Mindsets and Motivations Series: Exploring Relocation in the Era of Remote Work

August 8, 2023

Ashley Meyer

Ashley Meyer

Despite the rate of Americans moving for work sitting at 1.6% (Challenger, Gray & Christmas), companies are still looking to relocate as an option in a tight candidate market. 

A man in a remote conference on his computer

“The number of US workers willing to move for a job has been declining since the mid-1980s, but since the pandemic, those numbers have fallen off a cliff.” thehill.com 

In today’s world of remote work, is relocation still an option, and if so (we think it is), what does it take to find success when inspiring a candidate to make the move of a lifetime? 

If you and your team come to the decision to entertain offering relocation so you can open your talent pool options, you need to get inside the mind of a candidate. 

What Inspires a Candidate to Relocate? 

Opportunity, Impact, and a Better Life: With several challenges to overcome to get someone to relocate, you will want to consider several factors to create a competitive and desirable relocation package.  

So why would someone entertain relocation in the first place? One of the main reasons is career advancement. More and more often, when someone moves up the “corporate ladder,” it’s by moving to another company, and if that means relocating to get to that next level, it is one of the main reasons someone would entertain it.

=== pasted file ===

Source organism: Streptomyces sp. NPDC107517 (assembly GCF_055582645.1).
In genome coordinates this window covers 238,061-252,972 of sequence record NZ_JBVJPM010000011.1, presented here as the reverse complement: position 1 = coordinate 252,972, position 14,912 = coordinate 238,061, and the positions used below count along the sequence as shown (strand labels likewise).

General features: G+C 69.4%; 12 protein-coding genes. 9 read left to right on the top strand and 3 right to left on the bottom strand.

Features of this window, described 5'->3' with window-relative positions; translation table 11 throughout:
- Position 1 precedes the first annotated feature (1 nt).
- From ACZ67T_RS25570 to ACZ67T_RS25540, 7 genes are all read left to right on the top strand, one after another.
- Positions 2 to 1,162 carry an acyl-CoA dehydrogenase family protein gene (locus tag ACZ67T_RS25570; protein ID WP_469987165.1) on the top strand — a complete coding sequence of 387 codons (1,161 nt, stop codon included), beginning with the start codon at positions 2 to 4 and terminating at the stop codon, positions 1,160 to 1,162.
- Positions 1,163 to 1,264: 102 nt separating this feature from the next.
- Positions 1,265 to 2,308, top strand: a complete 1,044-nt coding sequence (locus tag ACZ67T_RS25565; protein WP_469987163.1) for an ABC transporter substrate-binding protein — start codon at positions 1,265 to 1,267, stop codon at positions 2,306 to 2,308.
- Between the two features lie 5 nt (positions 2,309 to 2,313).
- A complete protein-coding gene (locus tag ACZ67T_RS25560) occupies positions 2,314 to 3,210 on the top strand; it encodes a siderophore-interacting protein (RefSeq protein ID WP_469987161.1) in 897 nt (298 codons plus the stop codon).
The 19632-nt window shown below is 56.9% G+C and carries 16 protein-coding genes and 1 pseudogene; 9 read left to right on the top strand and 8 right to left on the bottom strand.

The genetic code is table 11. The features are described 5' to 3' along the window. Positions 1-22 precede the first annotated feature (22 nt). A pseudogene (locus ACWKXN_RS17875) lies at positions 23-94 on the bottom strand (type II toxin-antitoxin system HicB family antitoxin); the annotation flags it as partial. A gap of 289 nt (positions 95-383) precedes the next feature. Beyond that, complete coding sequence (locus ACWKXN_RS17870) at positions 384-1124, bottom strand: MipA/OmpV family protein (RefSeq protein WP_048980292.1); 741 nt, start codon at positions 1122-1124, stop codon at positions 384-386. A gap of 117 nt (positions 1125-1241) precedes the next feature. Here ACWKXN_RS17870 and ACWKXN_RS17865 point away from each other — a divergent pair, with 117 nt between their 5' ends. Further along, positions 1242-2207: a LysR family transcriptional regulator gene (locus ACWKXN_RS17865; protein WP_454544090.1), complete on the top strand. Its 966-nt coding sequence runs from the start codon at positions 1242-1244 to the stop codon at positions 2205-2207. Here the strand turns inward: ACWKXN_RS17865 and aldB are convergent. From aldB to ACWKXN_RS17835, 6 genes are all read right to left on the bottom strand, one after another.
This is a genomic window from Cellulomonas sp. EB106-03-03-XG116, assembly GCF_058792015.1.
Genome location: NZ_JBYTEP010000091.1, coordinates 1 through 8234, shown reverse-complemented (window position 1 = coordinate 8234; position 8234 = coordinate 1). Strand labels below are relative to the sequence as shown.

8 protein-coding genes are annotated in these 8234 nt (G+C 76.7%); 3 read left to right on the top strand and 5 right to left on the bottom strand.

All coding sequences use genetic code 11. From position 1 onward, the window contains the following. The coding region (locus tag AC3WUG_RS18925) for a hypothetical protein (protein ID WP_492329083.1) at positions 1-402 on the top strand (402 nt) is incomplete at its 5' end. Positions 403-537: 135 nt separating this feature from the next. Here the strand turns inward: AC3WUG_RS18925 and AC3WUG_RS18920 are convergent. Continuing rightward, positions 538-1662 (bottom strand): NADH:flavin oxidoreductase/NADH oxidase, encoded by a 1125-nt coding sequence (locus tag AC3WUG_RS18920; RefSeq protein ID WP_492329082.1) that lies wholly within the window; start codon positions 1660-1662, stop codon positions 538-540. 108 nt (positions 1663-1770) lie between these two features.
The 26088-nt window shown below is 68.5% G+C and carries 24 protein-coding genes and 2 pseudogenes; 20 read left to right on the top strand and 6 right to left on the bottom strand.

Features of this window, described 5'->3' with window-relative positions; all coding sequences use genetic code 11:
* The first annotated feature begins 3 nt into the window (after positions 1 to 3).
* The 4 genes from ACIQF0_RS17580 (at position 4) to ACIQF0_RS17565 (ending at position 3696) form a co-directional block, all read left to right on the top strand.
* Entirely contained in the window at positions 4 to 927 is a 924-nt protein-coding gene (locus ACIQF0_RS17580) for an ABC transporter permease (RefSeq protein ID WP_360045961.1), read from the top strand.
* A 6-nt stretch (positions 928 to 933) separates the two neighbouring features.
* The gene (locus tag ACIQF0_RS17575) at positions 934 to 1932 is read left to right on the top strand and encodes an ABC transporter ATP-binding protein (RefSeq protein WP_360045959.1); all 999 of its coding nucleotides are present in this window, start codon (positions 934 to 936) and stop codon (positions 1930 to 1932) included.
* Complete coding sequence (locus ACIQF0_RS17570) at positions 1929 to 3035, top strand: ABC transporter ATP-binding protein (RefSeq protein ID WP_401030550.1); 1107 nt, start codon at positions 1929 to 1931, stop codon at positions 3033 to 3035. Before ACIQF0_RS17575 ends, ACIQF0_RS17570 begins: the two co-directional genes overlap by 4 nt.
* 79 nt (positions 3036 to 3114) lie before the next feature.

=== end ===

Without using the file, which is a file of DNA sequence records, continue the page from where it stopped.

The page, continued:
Another reason is to get their kids into a better school district that offers better education and opportunities for them. Another reason is the weather change. After spending so many years in the snowy Midwest or East Coast, a move to Florida or Texas might be tempting.  

If and when you find a candidate who is the right match for the role and ready to make the move, you will want to ensure you have a lucrative relocation package. Here are a few areas you will want to consider when putting together the package: 

An Easy Reimbursement Policy: Make sure getting the candidate reimbursed for their expenses is easy. Whether this is giving them a set budget or a full reimbursement, keep it simple. Most expenses will include movers, travel costs for food, gas, and lodging.  

Temporary Housing: As discussed, with a challenging housing market, it should be assumed you will need to set up temporary housing while they are looking for a new place to live.  

Spousal Income: One of the largest challenges and pushbacks is when a spouse’s income is lost if they make the move. If this is the case, you may want to consider some temporary financial padding while your spouse looks for a new role. 

Exploratory Trip: If your new hire is unfamiliar with the area, you should give them and their family the opportunity to come and explore. Set them up for a few days to check out the city shops, restaurants, and local entertainment. Setting up some time for their manager or a mentor to give them a tour can also help them feel more comfortable with the move.

Data-Driven Decisions: Cost of Living vs. Cost of Staying